Capital Sound’s big weekend at Hyde Park, which traditionally brings the curtain down on the festival season, saw Proms In the Park link up live with the Last Night of the Proms at the Royal Albert Hall, while similar events took place in Belfast, Swansea and Glasgow.
The sound company has now become accustomed to rigging its flagship Martin Audio MLA at the London site, mitigating its historic problems with offsite noise escape; working for promoters Festival Republic for the second year they were probably anticipating an easy ride following the successful system induction in 2014.
The BBC installed two ‘interview’ tepees in the Guest Hospitality enclosure — a stone’s throw from the right PA hangs and outfills — and requested the sound to be steered away from this area in order that artist interviews between acts could go live to air without stage sound intrusion.
Capital’s project manager Martin Connolly consulted with Andy Davies and Nigel Meddemmen at Martin Audio — knowing this was perfect territory for MLA’s advanced optimisation control software.
Martin Audio’s two technical support specialists knew they would be able to write a new profile for the side hang, negating the need to turn specific boxes off. “The original sound design was as requested with coverage into the Guest area, where the interview tepees were directly within the coverage area,” he says. “All the arrays were flown and strapped at the bottom to avoid any movement in windy conditions, video screens were in position and banners added above and below the video screens. To bring an array in to redeploy with different angles would have been a nightmare and would have added hours of work.
“Fortunately knowing the unique technology available with a multicellular system the obvious answer was to use the ‘hard avoid’ feature. Between Andy [Davies], Toby [Capital MLA tech Toby Donovan] and myself we created a unique optimisation for that hang. We created a profile which maintained the coverage we originally had for the audience area — with the exception of the area from under the array to just beyond the tepee which was specified as ‘hard avoid’.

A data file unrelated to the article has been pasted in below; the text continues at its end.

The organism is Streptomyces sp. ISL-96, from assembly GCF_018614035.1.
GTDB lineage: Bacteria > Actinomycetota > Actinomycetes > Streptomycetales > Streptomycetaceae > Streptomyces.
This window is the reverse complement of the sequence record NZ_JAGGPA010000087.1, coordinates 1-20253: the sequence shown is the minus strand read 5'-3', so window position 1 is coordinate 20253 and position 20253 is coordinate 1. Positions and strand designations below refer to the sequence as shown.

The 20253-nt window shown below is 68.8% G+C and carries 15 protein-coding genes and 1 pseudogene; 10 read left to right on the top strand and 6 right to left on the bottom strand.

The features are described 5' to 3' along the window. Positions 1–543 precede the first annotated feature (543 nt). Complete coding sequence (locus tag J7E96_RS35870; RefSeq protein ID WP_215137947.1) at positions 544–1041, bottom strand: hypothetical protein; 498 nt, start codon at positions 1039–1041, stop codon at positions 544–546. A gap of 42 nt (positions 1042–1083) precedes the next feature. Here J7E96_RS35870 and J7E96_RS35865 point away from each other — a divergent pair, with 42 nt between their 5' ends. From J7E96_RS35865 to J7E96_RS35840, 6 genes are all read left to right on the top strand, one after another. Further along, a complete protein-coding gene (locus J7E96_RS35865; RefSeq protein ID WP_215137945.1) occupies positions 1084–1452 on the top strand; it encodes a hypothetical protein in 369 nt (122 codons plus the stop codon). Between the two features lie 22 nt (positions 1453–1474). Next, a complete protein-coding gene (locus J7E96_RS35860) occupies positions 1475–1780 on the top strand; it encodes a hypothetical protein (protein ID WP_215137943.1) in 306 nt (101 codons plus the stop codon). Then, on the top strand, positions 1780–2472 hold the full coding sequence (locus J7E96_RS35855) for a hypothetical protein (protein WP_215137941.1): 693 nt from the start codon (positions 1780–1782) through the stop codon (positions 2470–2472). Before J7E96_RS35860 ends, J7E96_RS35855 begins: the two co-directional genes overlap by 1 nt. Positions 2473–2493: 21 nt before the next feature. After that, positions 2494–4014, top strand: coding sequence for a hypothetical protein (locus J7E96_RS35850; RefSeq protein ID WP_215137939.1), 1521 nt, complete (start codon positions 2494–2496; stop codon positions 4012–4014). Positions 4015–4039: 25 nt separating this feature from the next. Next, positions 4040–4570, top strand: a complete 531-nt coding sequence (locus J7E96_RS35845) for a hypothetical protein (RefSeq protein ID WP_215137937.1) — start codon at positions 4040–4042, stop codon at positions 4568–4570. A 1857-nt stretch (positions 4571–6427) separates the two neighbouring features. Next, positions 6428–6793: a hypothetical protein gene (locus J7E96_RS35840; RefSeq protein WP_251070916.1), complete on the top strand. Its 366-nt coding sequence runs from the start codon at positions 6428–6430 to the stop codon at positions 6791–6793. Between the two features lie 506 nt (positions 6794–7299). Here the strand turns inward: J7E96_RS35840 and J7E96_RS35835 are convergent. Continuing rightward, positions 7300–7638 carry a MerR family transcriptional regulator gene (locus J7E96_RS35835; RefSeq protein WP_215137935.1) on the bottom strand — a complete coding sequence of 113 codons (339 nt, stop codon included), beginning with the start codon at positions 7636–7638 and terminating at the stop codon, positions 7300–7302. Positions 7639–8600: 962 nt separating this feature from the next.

“The result was startling,” recalls Martin Connolly. “As you walked towards the array the coverage sounded identical to the previous optimisation, suggesting that the level would not be sufficiently reduced at the tepees; but the reality was extraordinary, the drop in level was huge.”
“We all looked at each other with huge grins,” continues Connolly. “I don’t think I have ever experienced such a compelling demonstration of the control available from an MLA system. It worked exactly as intended, the interviews were broadcast to air and were relayed to the audience through the main system — including the side hang — without the slightest hint of feedback. It would have been impossible to achieve the same result via such a method with any other system.”
Other refinements were made to the delay positions, with three rings of 10 positions spaced across the 400 metres from stage to the back of the audience. In order to maintain sound levels through the audience, there was a smoother front to back SPL profile with the delays running at only a few dB lower than the main arrays to give the audience a far more engaging experience at a significantly higher level. Positionally, they moved the first delay ring 10 metres further back from the stage, the second ring 20 metres and the third ring 30 metres. Says Connolly, “In the coverage area of the final ring of delays we measured only 3dB lower than at front of house, and the best test for this was how involved the crowd became when asked to participate. The clear proof was that the synchronised arm waving instigated by Tony Blackburn to Hi Ho Silver Lining extended right to the back of the arena.”